The wild hunt for 100-ounce gold bars

There are few corners of the global financial market that have been upended as spectacularly, or as oddly, by the coronavirus pandemic as gold trading.

Not only are prices swinging in an erratic fashion — surging one moment and crashing the next –that is undermining the metal’s vaunted status as a haven in times of crisis, but major logistical disruptions have also kicked off a frantic hunt for actual bars of gold.

At the center of it all are a small band of traders who for years had cashed in on what had always been a sure-fire bet: shorting gold in the futures market. Usually, they’d ride the trade out till the end of the contract when they’d have a couple of options to get out without marking much, if any, loss.

But the virus, and the global economic collapse that it’s sparking, have created such extreme price distortions that those easyexit options disappeared on them. Which means that they suddenly faced the threat of having to deliver actual gold bars to the buyers of the contract upon maturity.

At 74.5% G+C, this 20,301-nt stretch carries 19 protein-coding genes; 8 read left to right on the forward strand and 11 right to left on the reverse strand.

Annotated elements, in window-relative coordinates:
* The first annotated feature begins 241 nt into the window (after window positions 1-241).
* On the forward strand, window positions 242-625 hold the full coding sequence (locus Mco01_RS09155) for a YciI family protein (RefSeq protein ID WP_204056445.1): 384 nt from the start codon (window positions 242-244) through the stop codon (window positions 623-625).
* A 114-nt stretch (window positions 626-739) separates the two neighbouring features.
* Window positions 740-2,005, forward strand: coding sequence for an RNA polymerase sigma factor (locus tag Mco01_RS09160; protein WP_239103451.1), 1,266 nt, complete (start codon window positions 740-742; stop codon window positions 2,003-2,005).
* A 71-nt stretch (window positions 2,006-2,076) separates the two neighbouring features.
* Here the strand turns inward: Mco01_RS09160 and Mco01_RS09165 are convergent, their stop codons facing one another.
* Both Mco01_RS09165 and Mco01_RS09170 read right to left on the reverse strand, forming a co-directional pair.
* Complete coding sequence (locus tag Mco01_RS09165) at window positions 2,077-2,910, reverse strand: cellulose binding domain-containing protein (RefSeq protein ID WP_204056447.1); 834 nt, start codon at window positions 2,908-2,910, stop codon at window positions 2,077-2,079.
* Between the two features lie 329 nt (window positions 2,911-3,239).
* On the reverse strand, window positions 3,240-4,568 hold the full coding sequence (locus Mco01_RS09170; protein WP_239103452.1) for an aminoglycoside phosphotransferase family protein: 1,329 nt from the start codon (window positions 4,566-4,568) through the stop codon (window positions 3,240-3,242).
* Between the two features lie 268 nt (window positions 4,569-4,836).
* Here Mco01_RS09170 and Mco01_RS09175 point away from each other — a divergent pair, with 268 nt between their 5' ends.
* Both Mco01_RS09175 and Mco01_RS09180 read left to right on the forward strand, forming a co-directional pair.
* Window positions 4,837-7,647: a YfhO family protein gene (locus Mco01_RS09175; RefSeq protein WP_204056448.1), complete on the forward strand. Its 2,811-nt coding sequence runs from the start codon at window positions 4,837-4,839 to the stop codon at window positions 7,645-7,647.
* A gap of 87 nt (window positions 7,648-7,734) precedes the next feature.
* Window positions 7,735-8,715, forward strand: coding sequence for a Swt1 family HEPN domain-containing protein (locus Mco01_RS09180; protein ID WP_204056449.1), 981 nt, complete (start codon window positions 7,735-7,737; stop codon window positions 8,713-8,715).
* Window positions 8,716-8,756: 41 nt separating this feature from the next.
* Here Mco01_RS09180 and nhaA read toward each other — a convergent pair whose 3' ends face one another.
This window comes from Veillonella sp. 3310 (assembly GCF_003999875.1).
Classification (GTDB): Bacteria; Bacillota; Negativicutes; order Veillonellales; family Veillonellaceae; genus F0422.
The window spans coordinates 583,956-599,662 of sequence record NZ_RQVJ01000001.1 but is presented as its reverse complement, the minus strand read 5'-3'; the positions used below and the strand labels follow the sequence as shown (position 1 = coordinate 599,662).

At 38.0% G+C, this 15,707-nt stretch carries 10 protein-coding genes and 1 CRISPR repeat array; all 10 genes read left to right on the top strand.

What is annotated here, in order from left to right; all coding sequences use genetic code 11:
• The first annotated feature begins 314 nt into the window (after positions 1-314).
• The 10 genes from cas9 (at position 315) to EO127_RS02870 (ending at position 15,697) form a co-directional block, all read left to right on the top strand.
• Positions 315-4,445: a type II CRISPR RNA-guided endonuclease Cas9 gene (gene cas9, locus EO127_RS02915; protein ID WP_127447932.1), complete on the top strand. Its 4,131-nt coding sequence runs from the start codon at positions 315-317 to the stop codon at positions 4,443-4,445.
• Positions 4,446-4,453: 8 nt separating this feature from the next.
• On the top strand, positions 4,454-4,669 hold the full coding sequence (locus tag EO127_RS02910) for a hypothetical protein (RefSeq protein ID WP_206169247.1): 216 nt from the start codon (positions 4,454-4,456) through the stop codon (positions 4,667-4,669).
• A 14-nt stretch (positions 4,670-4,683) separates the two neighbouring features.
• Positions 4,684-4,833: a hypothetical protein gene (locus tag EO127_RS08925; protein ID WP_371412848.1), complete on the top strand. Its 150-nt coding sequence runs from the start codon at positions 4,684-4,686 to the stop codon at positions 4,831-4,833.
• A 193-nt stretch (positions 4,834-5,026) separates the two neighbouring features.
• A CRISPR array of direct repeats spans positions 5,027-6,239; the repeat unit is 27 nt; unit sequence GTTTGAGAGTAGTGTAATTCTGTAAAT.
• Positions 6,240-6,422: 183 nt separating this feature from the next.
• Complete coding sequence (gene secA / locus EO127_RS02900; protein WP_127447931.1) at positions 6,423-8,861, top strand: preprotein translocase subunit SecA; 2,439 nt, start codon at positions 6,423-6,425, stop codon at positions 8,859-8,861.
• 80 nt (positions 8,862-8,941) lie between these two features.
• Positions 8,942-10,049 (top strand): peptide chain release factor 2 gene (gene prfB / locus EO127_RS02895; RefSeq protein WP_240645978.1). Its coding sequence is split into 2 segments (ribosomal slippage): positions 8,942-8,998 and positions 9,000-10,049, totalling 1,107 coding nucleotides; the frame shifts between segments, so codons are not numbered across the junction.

It’s at this point that things get really bad for the short-sellers.

To make good on maturing contracts, they’d have to move actual gold from various locations. But with the virus shutting down air travel across the globe, procuring a flight to transport the metal became nearly impossible.

If they somehow managed to get a flight, there was another major problem. Futures contracts in New York are based on 100-ounce bullion bars. The gold that’s rushed in from abroad is almost always a different size.

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The short-seller needs to pay a refiner to re-melt the gold and re-pour it into the required bar shape in order for it to be delivered to the contract buyer. But once again, the virus intervenes: Several refiners, including three of the world’s biggest in Switzerland, have shut down operations.

Signs of distress picked up on Friday, when the cost to swap New York futures and spot physical gold in London rose to about $2. Typically, this trade cost almost nothing.


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